The Hair Dryers Women Used Back In ’30s and ’40s

Since ancient times feminine beauty has been one of the main themes of literature, music, architecture and art. A huge amount of legends and sagas were written about women, thousands of songs became popular due to lovely lyrics praising women, let alone infinite portraits depicting the beauty of a woman. Men are actually never tired of admiring and glorifying beautiful ladies. Therefore it is not in any way surprising that every single woman in the world strives to enhance her beauty. The methods are different. Some consider natural look with minimal makeup to be attractive, while others prefer to draw attention through a heavy and eye-catching makeup. It is beyond doubt that subtly accentuated eyes, seductive lips, professional makeup and stylish clothing are significant components of every woman’s appearance. Still hair comes to be the major charm-giving and luxury-creating component. Beauty brands don’t stop releasing new and advanced hair styling tools and hair care products nowadays, but how did women style their hair back in the ‘30s? The hair dryers women used in 1930s and 1940s were totally different from the easy-to-use styling tools we all have nowadays and it’s really interesting to look back in time and see the evolution of these magic tools.

Hair Dryers Women Used Back In '30s and '40s

The Hair Dryer Debut

Have you ever tried to imagine your life without a hair dryer? Let us not imagine that depressing situation; it is better to take a little tour through the history of the creation and evolution of this irreplaceable treasure. Until the end of the 19th century women could only rely on the windy weather to dry their hair. Some risky women, keeping in their minds the popular quotation “Beauty requires sacrifice”, were using fire as a drying method. Afterwards, an idea came to some genius people’s mind. Why not use a vacuum cleaner as hair-drying equipment? The idea was put into action by attaching hoses to the exhaust ends of the vacuum cleaner and using it as a fantastic means of blow-drying hair.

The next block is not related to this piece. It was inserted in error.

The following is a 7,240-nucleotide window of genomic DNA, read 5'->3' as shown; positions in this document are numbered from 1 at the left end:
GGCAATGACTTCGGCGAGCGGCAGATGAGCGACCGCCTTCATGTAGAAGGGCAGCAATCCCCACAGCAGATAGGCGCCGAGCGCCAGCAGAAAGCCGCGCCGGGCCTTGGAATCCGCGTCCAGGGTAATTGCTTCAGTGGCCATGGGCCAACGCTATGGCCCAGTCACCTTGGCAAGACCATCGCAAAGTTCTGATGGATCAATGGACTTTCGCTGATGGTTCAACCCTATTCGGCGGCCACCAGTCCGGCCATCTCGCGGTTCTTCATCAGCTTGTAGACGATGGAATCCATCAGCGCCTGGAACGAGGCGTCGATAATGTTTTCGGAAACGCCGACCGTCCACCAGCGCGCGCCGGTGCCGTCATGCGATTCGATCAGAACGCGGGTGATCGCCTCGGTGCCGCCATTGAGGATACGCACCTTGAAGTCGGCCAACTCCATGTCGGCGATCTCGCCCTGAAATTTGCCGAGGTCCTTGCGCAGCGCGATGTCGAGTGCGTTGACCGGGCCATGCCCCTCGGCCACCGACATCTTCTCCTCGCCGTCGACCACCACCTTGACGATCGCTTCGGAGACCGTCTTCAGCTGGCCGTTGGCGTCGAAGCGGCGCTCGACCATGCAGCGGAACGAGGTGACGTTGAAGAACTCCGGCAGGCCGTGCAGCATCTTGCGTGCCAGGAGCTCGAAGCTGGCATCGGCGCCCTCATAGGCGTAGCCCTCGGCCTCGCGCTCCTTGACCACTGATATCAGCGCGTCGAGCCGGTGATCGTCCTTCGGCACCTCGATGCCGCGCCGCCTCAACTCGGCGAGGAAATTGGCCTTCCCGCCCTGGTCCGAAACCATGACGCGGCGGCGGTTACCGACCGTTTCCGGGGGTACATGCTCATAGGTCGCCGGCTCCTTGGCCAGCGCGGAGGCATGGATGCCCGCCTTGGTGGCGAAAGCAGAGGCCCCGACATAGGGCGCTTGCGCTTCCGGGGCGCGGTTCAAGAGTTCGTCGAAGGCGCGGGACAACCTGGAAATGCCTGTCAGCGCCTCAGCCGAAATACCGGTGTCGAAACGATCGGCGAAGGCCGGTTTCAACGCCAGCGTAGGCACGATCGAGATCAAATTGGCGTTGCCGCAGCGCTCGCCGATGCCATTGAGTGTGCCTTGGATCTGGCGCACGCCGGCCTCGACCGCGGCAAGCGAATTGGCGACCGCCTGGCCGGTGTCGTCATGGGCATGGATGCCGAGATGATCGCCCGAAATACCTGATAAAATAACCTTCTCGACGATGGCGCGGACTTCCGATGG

Seeing the rising demand for a hair drying device among women and deciding to take advantage of the situation, French stylist Alexandre-Ferdinand Godefroy was the first to invent a gadget with a hair drying capacity in 1890, thus facilitating women’s life. The original contraption consisted of a seat and a hood, which was connected to the gas stove and through which it operated. The mechanism of operating was simple – the hot air was drying the woman’s hair passing through the pipe, who was sitting underneath the hood.

Hair Dryers Women Used Back In '30s and '40s
Hair Dryer: 1928

The Evolution of Hair Dryers

Being enthusiastically used in the fashion world, the original hair dryers actually experienced many changes in the period between the ‘30s and ‘40s. Different variants of hair dryers were released across the world, aiming not only at drying but also styling the hair. The leading hair salons all over the world succeeded in attracting more and more customers thanks to this godsend. Additionally, the hair dryers generated the phenomenon of hairdressing exhibitions, where different hairstyles were demonstrated.

Going back to 1911, it is worth mentioning the first patent of a handheld portable hair dryer, invented by Armenian American Gabriel Kazanjian. The idea itself was really fantastic and useful. However, the realization was not so effective. They were heavy and difficult to use. Still, what made these new hairdryers get out of circulation was the fact that they were really dangerous to use. In case of contacting with water they would short-circuit and cause many accidents. That is the reason why the original hair dryers survived until the 1970s.

Along with the development of the technique, the manufacturers started designing more powerful and safer handheld hair dryers, which are now widely used by individuals, at beauty salons and fashion houses around the world.

Hair Dryers Women Used Back In '30s and '40s
Hair Dryer: 1948

Photos courtesy of Mashable

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